Another great review for Victor Grayson: The Man and the Mystery, this time from Jane Ridley of The Oldie:

Victor Grayson was a minor hero of the early Labour party. At the age of 39 he disappeared and was never seen again. David Clark, his biographer, is a Labour politician who once sat for Colne Valley, the same constituency as Grayson. He first published a biography of Grayson back in 1985. Since then Clark has done a lot of sleuthing and turned up new information about the missing years of Grayson’s life. The result is a thriller. I read it straight through in four hours in a single afternoon.


Victor Grayson shot to fame aged 26 when he won the 1907 Colne Valley by-election for Victor Grayson: The Man and the Mystery by David ClarkLabour. A clever working-class boy who grew up in the Manchester slums, Grayson trained to be a Unitarian minister, but when he discovered socialism he chucked religion. He was an electrifying speaker and his campaign speeches, delivered in a raw, rough voice, standing on a cart, thrilled huge crowds in the poor mill villages of Colne Valley. Grayson wanted a Labour Party that stood for socialism independent of the trade unions, and this issue – still unresolved by the Labour Party today – got him into trouble with the party bosses from the start. He was a rock-star orator, returning from his gigs drenched in sweat, but he had no talent for detail or party management. At Westminster he made a couple of dramatic interventions, calling his Labour colleagues class traitors, and he was sacked by the party. After he lost his seat in the January 1910 election he was finished as a Labour MP.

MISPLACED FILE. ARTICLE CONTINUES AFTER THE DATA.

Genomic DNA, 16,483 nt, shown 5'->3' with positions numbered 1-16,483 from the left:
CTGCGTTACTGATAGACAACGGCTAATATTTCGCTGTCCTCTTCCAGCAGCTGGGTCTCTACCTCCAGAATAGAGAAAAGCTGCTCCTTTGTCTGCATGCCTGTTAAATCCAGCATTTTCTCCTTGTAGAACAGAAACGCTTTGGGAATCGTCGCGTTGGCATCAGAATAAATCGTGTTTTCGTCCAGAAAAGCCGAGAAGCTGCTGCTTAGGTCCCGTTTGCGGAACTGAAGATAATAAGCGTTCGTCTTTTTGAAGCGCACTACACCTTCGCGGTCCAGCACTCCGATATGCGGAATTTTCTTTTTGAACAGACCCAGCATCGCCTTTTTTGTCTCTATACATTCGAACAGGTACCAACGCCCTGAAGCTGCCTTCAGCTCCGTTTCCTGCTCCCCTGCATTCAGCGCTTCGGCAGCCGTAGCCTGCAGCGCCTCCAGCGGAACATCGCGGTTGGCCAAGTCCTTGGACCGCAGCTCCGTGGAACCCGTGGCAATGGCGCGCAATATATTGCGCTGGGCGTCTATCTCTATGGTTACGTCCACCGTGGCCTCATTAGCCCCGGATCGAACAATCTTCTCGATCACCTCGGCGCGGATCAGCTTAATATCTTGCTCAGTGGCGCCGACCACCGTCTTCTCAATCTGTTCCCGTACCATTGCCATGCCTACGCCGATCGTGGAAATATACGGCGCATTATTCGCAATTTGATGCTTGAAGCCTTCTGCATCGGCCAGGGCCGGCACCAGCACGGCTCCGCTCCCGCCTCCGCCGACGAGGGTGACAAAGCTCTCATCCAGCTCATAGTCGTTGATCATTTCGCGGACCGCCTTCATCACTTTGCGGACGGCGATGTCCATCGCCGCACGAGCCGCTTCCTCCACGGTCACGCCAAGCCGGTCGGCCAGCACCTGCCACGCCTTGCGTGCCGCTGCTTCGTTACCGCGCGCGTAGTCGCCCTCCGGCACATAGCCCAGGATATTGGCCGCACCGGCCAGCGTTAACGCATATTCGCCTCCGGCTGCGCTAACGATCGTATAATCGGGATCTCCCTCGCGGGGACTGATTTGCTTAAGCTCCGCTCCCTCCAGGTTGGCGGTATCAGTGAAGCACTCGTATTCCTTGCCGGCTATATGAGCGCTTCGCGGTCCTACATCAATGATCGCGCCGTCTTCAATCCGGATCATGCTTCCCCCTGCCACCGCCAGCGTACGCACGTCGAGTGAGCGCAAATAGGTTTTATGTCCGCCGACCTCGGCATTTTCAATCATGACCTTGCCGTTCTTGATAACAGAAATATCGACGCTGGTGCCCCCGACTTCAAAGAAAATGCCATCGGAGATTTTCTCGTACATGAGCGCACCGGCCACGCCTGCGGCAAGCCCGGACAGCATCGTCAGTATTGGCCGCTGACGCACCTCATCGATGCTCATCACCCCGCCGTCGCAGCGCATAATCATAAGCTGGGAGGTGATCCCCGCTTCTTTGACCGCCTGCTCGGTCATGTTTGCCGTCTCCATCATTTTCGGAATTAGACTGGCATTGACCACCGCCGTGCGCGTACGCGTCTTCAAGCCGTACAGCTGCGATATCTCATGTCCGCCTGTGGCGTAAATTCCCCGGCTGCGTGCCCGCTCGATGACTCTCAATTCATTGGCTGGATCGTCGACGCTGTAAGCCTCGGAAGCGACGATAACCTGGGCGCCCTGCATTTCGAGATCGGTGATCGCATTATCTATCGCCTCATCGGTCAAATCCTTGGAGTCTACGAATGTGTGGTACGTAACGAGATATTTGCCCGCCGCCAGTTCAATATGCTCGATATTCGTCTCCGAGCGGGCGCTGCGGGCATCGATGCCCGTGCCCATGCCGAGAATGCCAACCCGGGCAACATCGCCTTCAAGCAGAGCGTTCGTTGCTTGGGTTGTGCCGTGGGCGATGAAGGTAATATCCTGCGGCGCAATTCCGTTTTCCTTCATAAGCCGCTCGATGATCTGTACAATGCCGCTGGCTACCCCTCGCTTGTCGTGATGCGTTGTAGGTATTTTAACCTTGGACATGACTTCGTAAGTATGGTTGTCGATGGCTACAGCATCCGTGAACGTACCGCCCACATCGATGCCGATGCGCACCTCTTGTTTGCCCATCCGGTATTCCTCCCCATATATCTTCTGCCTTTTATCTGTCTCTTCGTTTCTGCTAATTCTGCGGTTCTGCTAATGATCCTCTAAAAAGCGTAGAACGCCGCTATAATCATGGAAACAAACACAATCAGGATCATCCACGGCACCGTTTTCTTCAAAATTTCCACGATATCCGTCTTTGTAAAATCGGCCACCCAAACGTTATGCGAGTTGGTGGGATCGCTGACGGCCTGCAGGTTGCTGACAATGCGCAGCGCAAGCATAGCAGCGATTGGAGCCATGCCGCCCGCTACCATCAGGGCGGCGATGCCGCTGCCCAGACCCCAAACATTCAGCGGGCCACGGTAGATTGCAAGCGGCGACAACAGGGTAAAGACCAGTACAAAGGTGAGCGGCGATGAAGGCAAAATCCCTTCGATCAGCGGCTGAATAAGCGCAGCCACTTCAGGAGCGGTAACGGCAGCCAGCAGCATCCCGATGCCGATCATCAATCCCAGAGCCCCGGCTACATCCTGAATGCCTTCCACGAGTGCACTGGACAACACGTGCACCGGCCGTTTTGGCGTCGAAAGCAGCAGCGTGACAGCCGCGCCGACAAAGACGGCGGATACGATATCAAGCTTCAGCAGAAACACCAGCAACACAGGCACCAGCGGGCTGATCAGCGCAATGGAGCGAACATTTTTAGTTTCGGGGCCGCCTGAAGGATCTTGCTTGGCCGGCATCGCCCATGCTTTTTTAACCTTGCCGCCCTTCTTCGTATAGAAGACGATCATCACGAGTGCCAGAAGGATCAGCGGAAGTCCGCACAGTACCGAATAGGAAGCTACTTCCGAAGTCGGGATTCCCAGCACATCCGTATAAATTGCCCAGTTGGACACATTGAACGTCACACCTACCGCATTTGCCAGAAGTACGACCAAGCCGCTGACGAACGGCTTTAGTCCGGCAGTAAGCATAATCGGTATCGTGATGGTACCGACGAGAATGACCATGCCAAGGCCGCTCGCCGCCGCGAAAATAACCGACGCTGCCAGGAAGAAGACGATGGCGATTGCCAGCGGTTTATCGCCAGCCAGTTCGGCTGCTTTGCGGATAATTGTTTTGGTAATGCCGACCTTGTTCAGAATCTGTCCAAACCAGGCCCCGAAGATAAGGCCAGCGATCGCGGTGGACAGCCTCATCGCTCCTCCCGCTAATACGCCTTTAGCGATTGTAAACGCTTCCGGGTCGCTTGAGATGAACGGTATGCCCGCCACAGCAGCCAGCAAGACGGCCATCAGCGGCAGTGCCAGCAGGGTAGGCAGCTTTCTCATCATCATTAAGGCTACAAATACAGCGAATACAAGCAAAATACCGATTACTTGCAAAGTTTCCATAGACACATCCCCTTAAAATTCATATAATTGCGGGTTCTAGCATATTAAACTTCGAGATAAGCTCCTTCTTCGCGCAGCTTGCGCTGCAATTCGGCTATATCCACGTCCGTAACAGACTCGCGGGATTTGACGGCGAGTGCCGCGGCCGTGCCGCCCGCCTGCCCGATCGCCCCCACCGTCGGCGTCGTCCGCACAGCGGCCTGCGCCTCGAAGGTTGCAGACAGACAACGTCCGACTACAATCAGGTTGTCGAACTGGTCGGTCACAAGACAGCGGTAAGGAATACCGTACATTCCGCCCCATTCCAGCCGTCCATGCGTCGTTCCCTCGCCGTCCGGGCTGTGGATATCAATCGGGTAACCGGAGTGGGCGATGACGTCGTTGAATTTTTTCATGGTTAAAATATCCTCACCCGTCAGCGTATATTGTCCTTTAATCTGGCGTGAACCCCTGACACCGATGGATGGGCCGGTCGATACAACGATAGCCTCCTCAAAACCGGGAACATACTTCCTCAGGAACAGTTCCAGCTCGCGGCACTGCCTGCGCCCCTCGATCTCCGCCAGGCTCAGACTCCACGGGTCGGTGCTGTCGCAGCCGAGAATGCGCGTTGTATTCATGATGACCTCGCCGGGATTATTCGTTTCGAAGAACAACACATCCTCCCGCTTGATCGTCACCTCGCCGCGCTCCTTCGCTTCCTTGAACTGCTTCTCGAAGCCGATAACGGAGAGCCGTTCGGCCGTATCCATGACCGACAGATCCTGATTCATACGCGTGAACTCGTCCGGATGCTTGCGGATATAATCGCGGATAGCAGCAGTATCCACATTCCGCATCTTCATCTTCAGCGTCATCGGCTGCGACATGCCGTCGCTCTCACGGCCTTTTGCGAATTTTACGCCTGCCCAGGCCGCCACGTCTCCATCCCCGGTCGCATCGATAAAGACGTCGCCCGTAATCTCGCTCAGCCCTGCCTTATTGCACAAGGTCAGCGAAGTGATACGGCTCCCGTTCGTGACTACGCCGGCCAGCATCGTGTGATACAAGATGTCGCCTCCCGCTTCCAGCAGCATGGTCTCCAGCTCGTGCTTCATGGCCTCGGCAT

One day in September 1920 Grayson walked out of his flat and vanished for ever. Clark has discovered that Grayson left home carrying two large suitcases containing most of his possessions. This makes it unlikely that he was murdered, and it also knocks out the theory that he went mad or had a breakdown. Clark conjectures that Grayson changed his identity and lived on until around 1940. Stranger still, it seems that Grayson was the illegitimate son of an aristocratic family. His mother had worked as a servant in a grand house in Ireland, and Clark believes that she was paid to bring up the child. So who was Victor Grayson’s real father? Putting together the clues, Clark suggests that Grayson’s real father was the dissipated 8th Duke of Marlborough, the older brother of Lord Randolph Churchill. In other words, Victor Grayson was the first cousin of Winston Churchill. Whether this is true I have no idea. But it certainly makes a ripping story.

Read the full article here and buy your copy from Quartet Books, Amazon or bookstores throughout the country.